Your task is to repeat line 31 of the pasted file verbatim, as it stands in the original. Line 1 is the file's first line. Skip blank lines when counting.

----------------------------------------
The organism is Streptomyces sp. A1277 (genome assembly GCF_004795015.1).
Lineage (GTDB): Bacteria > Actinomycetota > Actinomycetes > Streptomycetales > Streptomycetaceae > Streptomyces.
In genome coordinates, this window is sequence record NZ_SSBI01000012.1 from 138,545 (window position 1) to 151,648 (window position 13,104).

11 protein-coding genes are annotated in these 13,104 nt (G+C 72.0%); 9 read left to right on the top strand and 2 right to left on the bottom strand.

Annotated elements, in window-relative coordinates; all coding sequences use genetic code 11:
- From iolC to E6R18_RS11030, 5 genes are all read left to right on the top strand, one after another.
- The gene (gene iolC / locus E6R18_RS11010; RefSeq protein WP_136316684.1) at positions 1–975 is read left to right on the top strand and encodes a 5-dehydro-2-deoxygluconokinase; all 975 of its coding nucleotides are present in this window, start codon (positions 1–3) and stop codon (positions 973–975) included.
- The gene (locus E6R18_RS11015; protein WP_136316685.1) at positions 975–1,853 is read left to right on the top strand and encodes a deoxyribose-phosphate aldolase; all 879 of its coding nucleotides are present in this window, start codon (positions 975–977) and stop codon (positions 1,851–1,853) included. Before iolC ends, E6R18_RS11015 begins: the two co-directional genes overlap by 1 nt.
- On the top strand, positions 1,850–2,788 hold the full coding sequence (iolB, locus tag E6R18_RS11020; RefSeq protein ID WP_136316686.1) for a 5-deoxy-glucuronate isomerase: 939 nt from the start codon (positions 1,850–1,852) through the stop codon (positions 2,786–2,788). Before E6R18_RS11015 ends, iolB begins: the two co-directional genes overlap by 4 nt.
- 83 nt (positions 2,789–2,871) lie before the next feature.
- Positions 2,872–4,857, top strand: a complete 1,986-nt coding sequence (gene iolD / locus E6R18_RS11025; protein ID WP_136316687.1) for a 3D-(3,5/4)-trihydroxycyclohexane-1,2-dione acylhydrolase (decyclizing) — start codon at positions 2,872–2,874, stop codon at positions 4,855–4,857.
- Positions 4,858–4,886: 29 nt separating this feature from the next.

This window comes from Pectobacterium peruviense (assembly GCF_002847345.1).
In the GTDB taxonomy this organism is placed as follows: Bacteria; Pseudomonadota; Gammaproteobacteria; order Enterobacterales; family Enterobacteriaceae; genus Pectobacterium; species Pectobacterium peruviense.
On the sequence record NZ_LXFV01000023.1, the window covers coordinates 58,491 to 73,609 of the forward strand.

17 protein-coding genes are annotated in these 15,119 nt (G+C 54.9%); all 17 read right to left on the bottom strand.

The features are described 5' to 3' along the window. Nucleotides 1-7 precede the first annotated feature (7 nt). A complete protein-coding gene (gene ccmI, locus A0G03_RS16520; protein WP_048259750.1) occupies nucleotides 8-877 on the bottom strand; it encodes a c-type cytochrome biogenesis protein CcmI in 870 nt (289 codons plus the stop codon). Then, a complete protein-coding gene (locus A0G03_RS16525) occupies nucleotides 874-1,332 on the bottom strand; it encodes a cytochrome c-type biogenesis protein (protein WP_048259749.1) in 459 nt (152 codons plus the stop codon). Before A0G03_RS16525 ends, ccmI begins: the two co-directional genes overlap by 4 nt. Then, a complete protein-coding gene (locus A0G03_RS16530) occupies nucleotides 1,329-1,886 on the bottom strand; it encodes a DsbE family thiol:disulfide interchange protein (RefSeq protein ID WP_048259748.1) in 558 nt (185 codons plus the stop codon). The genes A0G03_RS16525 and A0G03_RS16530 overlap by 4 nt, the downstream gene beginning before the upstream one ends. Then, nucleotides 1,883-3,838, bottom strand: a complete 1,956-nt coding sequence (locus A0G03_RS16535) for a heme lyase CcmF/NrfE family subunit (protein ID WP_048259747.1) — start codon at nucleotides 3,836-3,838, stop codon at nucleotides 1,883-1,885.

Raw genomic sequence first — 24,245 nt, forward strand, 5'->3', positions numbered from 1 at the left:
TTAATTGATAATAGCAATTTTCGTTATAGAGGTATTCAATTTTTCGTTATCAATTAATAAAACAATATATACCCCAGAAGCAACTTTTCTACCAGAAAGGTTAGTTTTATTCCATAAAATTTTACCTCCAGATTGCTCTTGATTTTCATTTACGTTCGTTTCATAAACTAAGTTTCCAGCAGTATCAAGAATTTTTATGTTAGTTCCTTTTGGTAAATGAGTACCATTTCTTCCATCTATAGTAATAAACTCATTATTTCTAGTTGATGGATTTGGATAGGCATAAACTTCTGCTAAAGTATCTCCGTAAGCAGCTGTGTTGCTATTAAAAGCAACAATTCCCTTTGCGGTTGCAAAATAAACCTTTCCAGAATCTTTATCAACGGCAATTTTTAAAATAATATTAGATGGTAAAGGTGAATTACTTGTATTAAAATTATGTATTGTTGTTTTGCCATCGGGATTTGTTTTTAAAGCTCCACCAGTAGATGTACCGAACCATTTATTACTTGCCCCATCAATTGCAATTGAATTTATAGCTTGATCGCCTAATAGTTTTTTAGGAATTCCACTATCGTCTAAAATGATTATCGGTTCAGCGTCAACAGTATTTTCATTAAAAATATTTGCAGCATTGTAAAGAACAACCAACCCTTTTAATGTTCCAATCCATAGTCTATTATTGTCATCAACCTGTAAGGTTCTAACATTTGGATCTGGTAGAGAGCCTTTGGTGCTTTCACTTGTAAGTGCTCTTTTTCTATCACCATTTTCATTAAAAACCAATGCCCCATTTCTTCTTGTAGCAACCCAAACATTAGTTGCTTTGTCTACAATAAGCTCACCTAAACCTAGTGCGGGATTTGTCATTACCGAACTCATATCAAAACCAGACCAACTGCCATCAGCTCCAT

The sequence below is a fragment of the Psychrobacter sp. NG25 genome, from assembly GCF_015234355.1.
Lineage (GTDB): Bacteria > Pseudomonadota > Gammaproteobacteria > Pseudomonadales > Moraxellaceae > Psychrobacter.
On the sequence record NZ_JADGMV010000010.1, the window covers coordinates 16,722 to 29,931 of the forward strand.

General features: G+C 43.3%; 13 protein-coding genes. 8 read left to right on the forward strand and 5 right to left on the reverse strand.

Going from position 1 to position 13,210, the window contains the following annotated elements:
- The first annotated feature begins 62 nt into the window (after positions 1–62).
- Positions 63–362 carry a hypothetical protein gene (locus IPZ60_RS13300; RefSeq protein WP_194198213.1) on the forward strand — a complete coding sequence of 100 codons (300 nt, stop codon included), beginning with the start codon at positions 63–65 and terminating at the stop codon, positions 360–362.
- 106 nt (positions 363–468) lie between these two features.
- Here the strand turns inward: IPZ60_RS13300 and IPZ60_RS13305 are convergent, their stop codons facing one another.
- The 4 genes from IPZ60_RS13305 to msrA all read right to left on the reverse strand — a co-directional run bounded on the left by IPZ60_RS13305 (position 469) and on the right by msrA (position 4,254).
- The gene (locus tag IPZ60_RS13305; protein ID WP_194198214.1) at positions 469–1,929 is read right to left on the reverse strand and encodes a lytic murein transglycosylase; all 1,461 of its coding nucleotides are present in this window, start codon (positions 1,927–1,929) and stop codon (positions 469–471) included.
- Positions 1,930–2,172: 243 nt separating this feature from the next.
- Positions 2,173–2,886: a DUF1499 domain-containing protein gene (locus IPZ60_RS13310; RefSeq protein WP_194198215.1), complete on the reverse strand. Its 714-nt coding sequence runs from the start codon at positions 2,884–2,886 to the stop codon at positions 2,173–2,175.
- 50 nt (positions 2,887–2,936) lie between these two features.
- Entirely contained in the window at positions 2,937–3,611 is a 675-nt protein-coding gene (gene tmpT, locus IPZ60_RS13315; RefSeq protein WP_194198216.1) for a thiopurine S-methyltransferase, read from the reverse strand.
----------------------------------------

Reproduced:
- Positions 1,930–2,172: 243 nt separating this feature from the next.